How soon should a person get an HIV test after they’ve had unprotected sex?

The period after infection but before an HIV test can be positive is called the window period. It’s the time that the immune system usually takes to make antibodies against HIV, but tests differ in how early they are able to detect HIV antibodies. Although most HIV tests look for these antibodies, some look for the virus itself. For most HIV tests the window period is 3 to 8 weeks.

The decision to get an HIV test is up to you. Having unprotected sex does not automatically put you at risk for HIV infection. Several factors have to occur for you to possibly contract HIV. See the HIV transmission section of the site.

For a list of HIV testing sites in Windsor-Essex and Chatham-Kent visit the Testing Locations section of the site. The locations listed are just a few of the many places in Windsor-Essex and Chatham-Kent where you can receive a free HIV test. You can also speak with your health care practitioner, or go to the closest medical clinic in their community.

What’s PEP & PrEP?

Post-Exposure Prophylaxis (PEP): Antiretroviral (ART) medications used immediately after a potential exposure to HIV to decrease the risk of HIV infection. Types of exposures include:

– Occupational exposure: oPEP

– Non-occupational exposure: nPEP

Pre-Exposure Prophylaxis (PrEP): ARVs used in high-risk individuals before exposure, to prevent HIV.

– Oral ARVs ~ PrEP

– Topical agents (vagina, rectum): microbicide

Click the links below for more information about PEP & PrEP

www.actoronto.org/Prep

www.actoronto.org/pep

www.actnow.ca

What is HIV viral load?

HIV viral load is the amount of HIV (or number of virus) in the bodily fluids of someone living with HIV. It is measured in the blood as part of routine clinical care. A higher viral load is associated with a higher risk of HIV transmission. Research shows that successful HIV treatment can reduce the viral load to “undetectable” levels and this can significantly reduce the risk of HIV transmission.1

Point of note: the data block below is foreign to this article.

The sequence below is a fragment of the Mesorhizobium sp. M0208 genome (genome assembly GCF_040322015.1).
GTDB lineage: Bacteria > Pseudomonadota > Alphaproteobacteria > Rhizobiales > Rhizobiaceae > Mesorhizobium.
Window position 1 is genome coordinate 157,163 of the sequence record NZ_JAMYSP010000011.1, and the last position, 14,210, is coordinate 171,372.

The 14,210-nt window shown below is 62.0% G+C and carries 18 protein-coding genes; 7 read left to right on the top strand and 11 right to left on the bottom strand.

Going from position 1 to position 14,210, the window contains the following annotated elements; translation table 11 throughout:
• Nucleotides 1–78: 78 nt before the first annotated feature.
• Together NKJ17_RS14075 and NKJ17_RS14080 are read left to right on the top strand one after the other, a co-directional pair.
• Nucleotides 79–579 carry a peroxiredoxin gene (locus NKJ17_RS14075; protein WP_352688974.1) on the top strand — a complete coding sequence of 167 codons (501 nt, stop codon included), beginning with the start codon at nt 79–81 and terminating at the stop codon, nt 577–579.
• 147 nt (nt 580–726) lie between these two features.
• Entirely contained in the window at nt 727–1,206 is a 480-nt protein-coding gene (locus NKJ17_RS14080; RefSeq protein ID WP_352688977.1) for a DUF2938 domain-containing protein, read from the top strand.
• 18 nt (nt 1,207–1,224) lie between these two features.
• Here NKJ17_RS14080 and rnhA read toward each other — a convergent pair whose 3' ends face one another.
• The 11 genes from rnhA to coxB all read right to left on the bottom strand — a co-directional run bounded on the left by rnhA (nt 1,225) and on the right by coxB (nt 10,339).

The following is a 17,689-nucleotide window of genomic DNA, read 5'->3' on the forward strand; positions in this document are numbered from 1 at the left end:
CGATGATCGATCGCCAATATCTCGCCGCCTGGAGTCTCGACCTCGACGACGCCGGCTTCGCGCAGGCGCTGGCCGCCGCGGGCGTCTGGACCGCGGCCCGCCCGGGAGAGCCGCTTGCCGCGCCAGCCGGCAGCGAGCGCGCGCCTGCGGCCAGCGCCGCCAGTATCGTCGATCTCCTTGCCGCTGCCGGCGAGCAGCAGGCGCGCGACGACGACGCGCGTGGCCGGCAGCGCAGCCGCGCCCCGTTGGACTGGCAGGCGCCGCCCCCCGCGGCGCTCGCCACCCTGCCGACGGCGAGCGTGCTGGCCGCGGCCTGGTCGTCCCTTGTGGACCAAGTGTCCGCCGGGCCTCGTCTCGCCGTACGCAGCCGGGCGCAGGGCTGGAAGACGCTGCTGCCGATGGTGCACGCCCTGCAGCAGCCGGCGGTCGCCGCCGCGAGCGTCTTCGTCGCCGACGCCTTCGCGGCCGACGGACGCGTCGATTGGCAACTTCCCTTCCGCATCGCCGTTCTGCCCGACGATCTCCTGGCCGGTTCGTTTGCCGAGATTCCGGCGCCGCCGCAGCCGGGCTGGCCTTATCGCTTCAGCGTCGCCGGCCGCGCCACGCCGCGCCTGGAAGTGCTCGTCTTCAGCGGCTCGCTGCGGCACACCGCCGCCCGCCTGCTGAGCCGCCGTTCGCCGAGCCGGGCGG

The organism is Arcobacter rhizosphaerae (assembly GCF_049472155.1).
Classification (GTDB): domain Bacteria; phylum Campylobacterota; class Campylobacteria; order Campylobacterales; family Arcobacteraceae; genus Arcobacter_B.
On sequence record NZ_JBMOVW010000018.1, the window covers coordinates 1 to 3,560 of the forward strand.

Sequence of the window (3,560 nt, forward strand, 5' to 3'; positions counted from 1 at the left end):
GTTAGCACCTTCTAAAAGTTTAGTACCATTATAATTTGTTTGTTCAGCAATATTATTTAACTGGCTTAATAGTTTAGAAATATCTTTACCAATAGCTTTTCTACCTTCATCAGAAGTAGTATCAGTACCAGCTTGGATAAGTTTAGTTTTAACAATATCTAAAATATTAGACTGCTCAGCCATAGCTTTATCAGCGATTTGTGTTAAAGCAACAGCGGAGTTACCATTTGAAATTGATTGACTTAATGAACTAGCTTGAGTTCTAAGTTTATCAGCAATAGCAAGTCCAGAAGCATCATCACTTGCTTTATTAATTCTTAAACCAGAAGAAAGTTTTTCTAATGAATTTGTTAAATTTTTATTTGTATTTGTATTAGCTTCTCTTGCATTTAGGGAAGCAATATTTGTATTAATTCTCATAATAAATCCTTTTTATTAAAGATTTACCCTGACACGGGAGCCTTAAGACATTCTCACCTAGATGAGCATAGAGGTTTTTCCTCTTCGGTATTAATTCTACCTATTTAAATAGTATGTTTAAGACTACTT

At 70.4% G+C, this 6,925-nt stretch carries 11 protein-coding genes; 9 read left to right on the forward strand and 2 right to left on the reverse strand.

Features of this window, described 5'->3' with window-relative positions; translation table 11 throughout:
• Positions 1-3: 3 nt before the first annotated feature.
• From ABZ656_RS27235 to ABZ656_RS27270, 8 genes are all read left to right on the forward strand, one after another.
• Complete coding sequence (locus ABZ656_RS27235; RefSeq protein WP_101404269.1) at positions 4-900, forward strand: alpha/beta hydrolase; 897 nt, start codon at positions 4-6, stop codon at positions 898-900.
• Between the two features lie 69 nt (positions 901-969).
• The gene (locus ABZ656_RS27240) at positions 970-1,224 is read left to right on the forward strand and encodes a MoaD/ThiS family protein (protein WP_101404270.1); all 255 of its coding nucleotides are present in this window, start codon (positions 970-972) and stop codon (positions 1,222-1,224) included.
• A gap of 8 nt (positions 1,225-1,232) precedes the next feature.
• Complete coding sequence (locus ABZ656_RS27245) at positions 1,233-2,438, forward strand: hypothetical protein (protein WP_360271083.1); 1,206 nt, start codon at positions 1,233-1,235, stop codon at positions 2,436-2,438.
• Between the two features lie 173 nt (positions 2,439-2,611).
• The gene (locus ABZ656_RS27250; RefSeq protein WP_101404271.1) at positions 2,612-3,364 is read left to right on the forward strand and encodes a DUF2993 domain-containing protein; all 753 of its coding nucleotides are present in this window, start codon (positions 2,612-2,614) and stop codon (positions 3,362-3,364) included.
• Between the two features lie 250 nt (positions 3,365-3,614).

Source: 1CATIE . “HIV viral load, HIV treatment and sexual HIV transmission”

If someone tests positive for HIV, should they access antiretroviral therapy (ART) right away?

Before taking treatment, most commonly known as highly active antiretroviral therapy (HAART) there are some things that might affect your life and need to be considered. We highly recommend self-checking according to this checklist.

The following are the most frequently asked questions of our staff by service providers.

How many people are living with HIV in Windsor-Essex and Chatham-Kent?

We know that there are at least 350 people living with HIV/AIDS (PHAs) in Windsor-Essex and Chatham-Kent, since these individuals receive primary care from the Windsor Regional Hospital HIV Care Program. 116 PHAs also seek support from ACW. However, provincial estimates report that 21% of PHAs do not know they are infected, and only 52-60% are linked to care. This brings the estimated number of PHAs to just over 710 (2012 estimate).

Where can I refer a service user to get tested for HIV?

For a list of HIV testing sites in Windsor-Essex and Chatham-Kent visit the Testing Locations section of the site. The locations listed are just a few of the many places in Windsor-Essex and Chatham-Kent where someone can receive a free HIV test. You can also encourage your service users to speak with their health care practitioner, or go to the closest medical clinic in their community.

What services does the AIDS Committee of Windsor offer?

The AIDS Committee of Windsor provides support, education and outreach services for people at risk of, or living with HIV or AIDS. Our services span the Windsor-Essex and Chatham-Kent counties through two offices located in downtown Windsor and downtown Chatham respectively. For complete details about all of our programs and services visit the Programs’ section of our site.

Does your agency provide clinical services to HIV positive individuals?

While we do not provide clinical services, we do provide a wide array of support services to assist HIV positive people who are newly diagnosed or those that have been living with the virus for some time in achieving optimal health and well-being. Some of these services includebut are not limited to, client accompaniment, home and hospital visits, advocacy and wellness calls. For a full list of services visit the PHA Client Support Services section of our site.

Do you know of a doctor or list of doctors that I can refer an HIV positive service user to?

The AIDS Committee of Windsor has an established relationship with the Windsor Regional Hospital HIV Care Program. Some of the doctors and staff at the HIV Care Program have been assisting HIV positive service users with their medical needs for over 25 years. The privacy and well-being of each service user is of outmost priority. To contact the HIV Care Program, call (519) 254-6115.